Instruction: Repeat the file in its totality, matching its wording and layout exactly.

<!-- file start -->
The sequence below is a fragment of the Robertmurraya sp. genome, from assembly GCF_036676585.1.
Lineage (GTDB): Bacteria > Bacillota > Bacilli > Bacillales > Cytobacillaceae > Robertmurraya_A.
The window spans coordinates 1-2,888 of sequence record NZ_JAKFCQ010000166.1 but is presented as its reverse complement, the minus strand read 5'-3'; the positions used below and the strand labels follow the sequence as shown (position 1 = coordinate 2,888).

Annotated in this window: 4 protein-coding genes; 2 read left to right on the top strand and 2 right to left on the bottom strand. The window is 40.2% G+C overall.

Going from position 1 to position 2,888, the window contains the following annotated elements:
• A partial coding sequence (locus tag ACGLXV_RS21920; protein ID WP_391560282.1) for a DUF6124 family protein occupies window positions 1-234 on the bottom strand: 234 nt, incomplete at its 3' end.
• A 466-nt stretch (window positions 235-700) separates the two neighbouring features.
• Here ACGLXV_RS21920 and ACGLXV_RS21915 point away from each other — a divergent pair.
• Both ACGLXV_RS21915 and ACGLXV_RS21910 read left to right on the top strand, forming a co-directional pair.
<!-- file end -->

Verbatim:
The sequence below is a fragment of the Robertmurraya sp. genome, from assembly GCF_036676585.1.
Lineage (GTDB): Bacteria > Bacillota > Bacilli > Bacillales > Cytobacillaceae > Robertmurraya_A.
The window spans coordinates 1-2,888 of sequence record NZ_JAKFCQ010000166.1 but is presented as its reverse complement, the minus strand read 5'-3'; the positions used below and the strand labels follow the sequence as shown (position 1 = coordinate 2,888).

Annotated in this window: 4 protein-coding genes; 2 read left to right on the top strand and 2 right to left on the bottom strand. The window is 40.2% G+C overall.

Going from position 1 to position 2,888, the window contains the following annotated elements:
• A partial coding sequence (locus tag ACGLXV_RS21920; protein ID WP_391560282.1) for a DUF6124 family protein occupies window positions 1-234 on the bottom strand: 234 nt, incomplete at its 3' end.
• A 466-nt stretch (window positions 235-700) separates the two neighbouring features.
• Here ACGLXV_RS21920 and ACGLXV_RS21915 point away from each other — a divergent pair.
• Both ACGLXV_RS21915 and ACGLXV_RS21910 read left to right on the top strand, forming a co-directional pair.